movie review

Earth to Echo Gets How Hard It Is to Be a Teen

Photo: Patrick Wymore/Relativity Media

It sounds too craven to miss: Mix the warm and fuzzy kids-meeting-aliens antics of E.T. the Extra-Terrestrial or Super-8 (or Mac and Me, if you must) with the bro-tastic found-footage style of Project X or Chronicle. You get innocence and wide-eyed wonder on one side, savvy “realism” on the other. Thus ordered, so delivered: Dave Green’s Earth to Echo has just enough teen angst to toughen up its adorability and to temper its predictability. It’s a simplistic movie, but there’s a darkness to it.

The film opens on a montage of kids lamenting to the camera that their small suburban neighborhood of Mulberry Woods, Nevada, is about to be mowed over to make room for a freeway. All the families are moving to different places, which means that our three 13-year-old heroes are about to go their separate ways. “Thanks for paving over the only place where I’ve ever had any friends,” brooding foster kid Alex Nichols (Teo Halm) tells us. “They’re the only ones who get me,” says oddball tech-wizard Reginald “Munch” Barnett (Reese Hartwig). “I’m an acquired taste.” It’s all being captured on camera by Tuck Sims (Brian “Astro” Bradley), who articulates the film’s themes of friendship and vulnerable, adolescent powerlessness. “You’re going along, feeling like your own person with your own friends. And then something like this comes along that you have no power to stop. ‘Cause you’re just a kid.”

Before you can say “E.T. phone home,” adolescent empowerment arrives in the form of weird haywire patterns appearing on the kids’ phones (which they call “barfing”). Upon discovering that the images might be maps, the kids pack their bags, grab their bikes, cue the Robin Hood: Prince of Thieves soundtrack, and head out to investigate. (“We’re gonna ride our bikes out into the desert without adult supervision,” Tuck yells at his distracted family, who just nod obliviously. He adds, just to check if they’re listening: “Also, rob a bank. And go to Mexico.” Nothing.) They soon come upon a weird metallic object, and inside that weird metallic object, an alien that looks like a cross between a robot owl and a baseball. Via additional phone signals, the alien, whom the kids christen Echo, sends them to more locations, where different pieces start to attach themselves to the object they found in the desert. Each piece seems to make Echo stronger. Along the way, the three boys also hook up with a pretty classmate, Emma (Ella Wahlestedt), who had previously seemed out of their league but who turns out to be a geek at heart as well. And, needless to say, as in E.T., there are some shady-looking adults who are very interested in this creature, and they’re not so keen on making friends.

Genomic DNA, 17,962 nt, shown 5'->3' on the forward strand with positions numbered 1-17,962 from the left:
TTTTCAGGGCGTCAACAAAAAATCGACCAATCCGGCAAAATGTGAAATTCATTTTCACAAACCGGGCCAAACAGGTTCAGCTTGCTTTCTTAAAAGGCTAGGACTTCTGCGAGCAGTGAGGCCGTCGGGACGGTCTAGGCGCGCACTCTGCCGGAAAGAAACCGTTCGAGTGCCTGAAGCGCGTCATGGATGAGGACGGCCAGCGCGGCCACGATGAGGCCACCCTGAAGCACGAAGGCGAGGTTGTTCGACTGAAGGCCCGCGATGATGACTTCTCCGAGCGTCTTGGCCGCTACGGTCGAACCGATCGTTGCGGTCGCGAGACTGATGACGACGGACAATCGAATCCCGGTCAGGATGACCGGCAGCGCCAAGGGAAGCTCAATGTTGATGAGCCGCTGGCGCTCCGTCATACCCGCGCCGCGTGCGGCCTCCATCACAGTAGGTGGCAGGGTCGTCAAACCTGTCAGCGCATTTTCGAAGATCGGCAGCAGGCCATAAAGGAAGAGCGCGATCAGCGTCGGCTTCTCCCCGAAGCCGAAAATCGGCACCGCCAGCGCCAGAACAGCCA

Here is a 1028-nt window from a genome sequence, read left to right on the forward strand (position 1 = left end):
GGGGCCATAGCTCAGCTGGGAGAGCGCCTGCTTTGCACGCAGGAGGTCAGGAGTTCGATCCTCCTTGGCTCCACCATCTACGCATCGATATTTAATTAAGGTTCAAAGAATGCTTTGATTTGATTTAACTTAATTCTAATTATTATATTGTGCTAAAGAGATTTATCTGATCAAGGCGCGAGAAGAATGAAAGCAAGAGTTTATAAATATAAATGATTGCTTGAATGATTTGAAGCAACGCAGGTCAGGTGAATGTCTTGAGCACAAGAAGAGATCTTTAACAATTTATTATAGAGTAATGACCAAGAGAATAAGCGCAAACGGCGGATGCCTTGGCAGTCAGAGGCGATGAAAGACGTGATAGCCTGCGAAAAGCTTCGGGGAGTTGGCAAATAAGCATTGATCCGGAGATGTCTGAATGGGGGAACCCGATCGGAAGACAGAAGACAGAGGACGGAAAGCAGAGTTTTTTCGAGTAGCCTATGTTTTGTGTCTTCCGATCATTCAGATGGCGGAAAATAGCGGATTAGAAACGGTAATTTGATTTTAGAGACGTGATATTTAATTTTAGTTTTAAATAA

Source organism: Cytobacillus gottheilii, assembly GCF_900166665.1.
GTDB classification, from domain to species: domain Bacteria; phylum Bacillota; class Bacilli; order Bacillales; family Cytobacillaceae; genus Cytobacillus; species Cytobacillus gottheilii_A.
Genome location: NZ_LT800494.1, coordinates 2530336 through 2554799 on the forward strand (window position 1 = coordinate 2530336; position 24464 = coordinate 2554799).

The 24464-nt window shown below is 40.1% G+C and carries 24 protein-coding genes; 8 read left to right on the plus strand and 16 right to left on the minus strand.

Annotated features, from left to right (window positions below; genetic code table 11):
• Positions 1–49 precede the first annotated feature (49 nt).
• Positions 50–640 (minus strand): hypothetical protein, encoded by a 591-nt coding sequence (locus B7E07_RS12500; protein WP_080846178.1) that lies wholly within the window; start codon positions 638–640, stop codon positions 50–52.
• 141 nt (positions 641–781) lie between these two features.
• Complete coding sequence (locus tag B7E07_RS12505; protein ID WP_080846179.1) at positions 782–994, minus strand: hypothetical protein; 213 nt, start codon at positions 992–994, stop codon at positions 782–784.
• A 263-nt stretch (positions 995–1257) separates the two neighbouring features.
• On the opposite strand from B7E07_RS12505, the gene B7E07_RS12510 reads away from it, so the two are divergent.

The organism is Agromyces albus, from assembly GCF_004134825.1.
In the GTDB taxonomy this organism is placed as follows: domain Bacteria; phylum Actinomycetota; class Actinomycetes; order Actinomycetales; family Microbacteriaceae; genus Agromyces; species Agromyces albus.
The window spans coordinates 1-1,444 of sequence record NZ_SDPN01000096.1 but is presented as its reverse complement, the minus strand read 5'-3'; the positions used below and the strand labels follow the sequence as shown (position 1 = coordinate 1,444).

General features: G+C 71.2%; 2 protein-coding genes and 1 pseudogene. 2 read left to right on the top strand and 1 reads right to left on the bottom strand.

Even though they see in the alien a fellow castaway, the kids’ relationship with Echo is curiously inert. Earth to Echo is much more about the bond between these children who are about to lose each other than it is about their bond with the alien. In E.T., the young protagonist Elliot’s relationships and attitude were changed by his interaction with the extra-terrestrial: He became more compassionate, more in tune with the people around him, more confident. The kids in Earth to Echo just find affirmation that being alone sucks: “He was out in the middle of nowhere, on his own, like us,” they say. It’s a poignant reflection, but Henry Gayden’s script doesn’t work it so much as wallow in it.

But by putting these kids in a uniquely vulnerable situation — they’re about to lose their homes and their friends, and adults don’t seem to give a crap — the film does gain a kind of urgency. And the found-footage style, which creates the illusion of these adolescents controlling their own narrative, enhances that immediacy. But are they in control? I’m not sure. The alien brings these boys very little joy, or even accomplishment. Even so, Earth to Echo captures the darkness and uncertainty of that transition between childhood and the teenage years, when you’ve transcended one world and are on the cusp of another. We’ve all been there: It’s a breathtaking and terrible place to be, exploding with possibility and wonder, emotional treachery and helplessness. The film can’t quite reflect that complexity, but it evokes it. Earth to Echo resonates, despite itself.

Earth to Echo Gets How Hard It Is to Be a Teen